Vitamin E is the common name for several similar types of oils called tocopherols. They’re commonly found in corn and other vegetable oil or made synthetically from petroleum. We often eat it as a dietary supplement, and manufacturers put it in food and cosmetics.
From plant sources of tocopherols, chemists extract vegetable oil, then separate the tocopherols from the rest of the vegetable oil using fractionation. It’s like distilling.
It’s also possible for chemists to create tocopherols without using plant matter. It’s commonly synthesized in three steps, using toxic petroleum-derived precursor chemicals—most significantly trimethylhydroquinone.
Hydroquinone is a controversial compound sold in the United States as a topical skin lightening agent. It’s used to get rid of dark spots or discolorations. The European Union has banned hydroquinone because of its potential carcinogenic effects. The FDA has expressed concern over the use of the compound but so far has not limited its sale in the United States. Inhaling residual hydroquinone aerosol from a cheap vitamin E oil would be problematic.
FORMS OF VITAMIN E OIL
Eight main types of tocopherol exist, from alpha-tocopherol all the way through gamma-tocopherol.
“The most relevant vitamin E compound is alpha-tocopherol since it is the most abundant and potent of the group,” said Vu Lam, an official with Anresco Laboratories in San Francisco.
“The main difference between naturally occurring vitamin E and synthetic vitamin E is the presence of stereoisomers,” Lam explained. “Naturally occurring vitamin E will only contain the D-isomer (i.e. D-alpha-tocopherol). Synthetic vitamin E will typically be a mix of the D- and L–isomers (DL-alpha-tocopherol).”
Alpha-Tocopherol Is Different Than Tocopheryl-Acetate
“Tocopheryl-acetate is the ester form of tocopherol. Tocopheryl-acetate is more stable towards oxidation and will typically have longer shelf life than tocopherol,” Lam said.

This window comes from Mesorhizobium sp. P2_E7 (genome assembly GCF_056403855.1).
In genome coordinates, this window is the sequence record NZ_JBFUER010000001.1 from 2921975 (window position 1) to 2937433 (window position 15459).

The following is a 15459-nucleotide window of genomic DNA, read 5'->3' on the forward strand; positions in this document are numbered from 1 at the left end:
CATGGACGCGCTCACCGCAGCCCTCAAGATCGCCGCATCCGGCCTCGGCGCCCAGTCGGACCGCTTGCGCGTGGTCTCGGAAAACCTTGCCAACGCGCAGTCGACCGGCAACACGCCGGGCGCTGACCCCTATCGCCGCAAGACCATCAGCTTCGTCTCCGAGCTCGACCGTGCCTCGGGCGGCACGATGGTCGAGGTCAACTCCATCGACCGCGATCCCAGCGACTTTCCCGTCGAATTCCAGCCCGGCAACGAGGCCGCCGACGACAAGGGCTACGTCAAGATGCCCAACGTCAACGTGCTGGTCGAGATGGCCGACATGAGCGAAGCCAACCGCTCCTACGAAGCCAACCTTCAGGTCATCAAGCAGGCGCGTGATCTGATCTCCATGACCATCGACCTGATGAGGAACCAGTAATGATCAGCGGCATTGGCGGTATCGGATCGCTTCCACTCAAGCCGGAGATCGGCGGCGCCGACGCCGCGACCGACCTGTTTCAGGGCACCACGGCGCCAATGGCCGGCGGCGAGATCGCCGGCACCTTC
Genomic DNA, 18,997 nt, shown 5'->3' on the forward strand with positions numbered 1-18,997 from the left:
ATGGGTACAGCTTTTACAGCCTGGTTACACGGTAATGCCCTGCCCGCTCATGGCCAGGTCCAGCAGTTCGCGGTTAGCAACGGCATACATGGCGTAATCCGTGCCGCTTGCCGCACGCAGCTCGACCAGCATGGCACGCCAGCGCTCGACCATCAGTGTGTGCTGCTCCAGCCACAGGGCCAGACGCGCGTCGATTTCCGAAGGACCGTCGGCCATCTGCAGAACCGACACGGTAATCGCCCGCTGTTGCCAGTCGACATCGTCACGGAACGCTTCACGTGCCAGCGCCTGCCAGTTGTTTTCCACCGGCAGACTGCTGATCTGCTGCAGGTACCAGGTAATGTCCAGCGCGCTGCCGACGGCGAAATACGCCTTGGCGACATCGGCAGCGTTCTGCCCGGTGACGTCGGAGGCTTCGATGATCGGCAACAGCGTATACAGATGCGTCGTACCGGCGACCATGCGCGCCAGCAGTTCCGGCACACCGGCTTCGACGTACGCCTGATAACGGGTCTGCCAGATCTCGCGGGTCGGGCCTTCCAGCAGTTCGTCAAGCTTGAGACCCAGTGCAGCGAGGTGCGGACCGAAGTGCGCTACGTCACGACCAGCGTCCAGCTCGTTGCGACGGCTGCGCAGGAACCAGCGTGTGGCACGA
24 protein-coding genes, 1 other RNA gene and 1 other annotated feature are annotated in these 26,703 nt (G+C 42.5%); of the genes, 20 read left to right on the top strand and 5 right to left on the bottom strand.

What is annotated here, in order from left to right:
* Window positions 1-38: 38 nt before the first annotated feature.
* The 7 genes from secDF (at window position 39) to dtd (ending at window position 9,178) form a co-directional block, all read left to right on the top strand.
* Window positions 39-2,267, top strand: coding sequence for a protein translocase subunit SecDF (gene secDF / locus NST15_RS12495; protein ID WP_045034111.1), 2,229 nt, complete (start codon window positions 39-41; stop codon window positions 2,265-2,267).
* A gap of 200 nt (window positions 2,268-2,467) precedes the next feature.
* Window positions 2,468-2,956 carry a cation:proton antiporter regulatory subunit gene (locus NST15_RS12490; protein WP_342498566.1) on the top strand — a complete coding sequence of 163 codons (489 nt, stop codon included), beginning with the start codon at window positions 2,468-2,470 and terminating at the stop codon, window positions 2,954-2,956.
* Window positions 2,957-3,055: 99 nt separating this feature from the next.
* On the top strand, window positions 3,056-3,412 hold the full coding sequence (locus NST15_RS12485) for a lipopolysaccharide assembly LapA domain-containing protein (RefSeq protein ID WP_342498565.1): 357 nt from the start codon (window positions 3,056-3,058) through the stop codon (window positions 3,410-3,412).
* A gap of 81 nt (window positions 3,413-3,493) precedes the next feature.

Neither Is OK to Inhale, Experts Say
All these forms of vitamin E oil go into foot creams, face creams, and other cosmetics as topicals. In some people it can cause rashes.
The cosmetics industry never considered its use for inhalation, at least beyond accidentally getting some lotion in your nose. Its acute inhalation toxicity is not known, and inhaling oil is generally a bad idea.
“Just the lack of toxicity data for inhaled Vitamin E acetate should raise red flags,” said Duke University School of Medicine Dr. Sven-Eric Jordt—expert on dangerous chemicals in vaping aerosol.
“Lipids [i.e. oils] in the lung are highly toxic and have been associated with lung injury for years,” retired California pulmonologist Dr. Howard Mintz told Leafly. “They are most commonly seen in persons using ointments in their noses,” which can lead to a condition known as lipoid pneumonia.
All tocopherols may uniquely disrupt the function of the fluid lining the surface of the lungs.
“No vitamin E should be vaped regardless of its chemical structure,” said Eliana Golberstein Rubashkyn, a New Zealand–based pharmaceutical chemist and the chief scientist of Myriad Pharmaceuticals.
Drug-involved vitamin E oil inhalation injuries have been documented dating back at least to the year 2000.
Tocopheryl-Acetate May Compound Problems
The acetate form of vitamin E oil, tocopheryl-acetate, may worsen lung reactions.
Tocopherols adhere to your lung’s liner fluid, called lung surfactant. Lung surfactant enables oxygen to transfer from air into your body. Tocopherols serve to block the necessary gas transfer from occurring.
“Vitamin E has the ability to integrate on membranes by creating a coating over the pulmonary surfactant layer,” said Rubashkyn.
It’s part of a class of “long-chain” oils that can adhere to and clump up your lung fluid, she said.
“Tocopheryl-acetate destabilizes the fragile, lipo-hydrophilic balance of this lung surfactant, causing occlusion, affecting the permeation of gases and substances in the bronchial structures and alveoli,” said Rubashkyn.
The result: Lung cells die. That damage can initiate a runaway immune system reaction resembling lipoid pneumonia, she said. This may especially occur with high doses of tocopheryl-acetate, such as in formulations found in a vape cart cut heavily with the oil. And it may occur even at relatively low vaping temperatures.
“Vitamin E acetate, when inhaled, is likely to accumulate at higher levels in the [lung immune cells],” said Dr. Jordt. “Vitamin E acetate may also oxidize or burn when heated too high in a vaping device, producing toxic chemicals in the vapor. Again, this is hypothetical but these are feasible mechanisms.”
Tocopheryl-acetate’s chemical acetate ring enables it to cling even more strongly to lung surfactant than the non-acetate form. It’s like Saran-wrapping the inside of your lungs.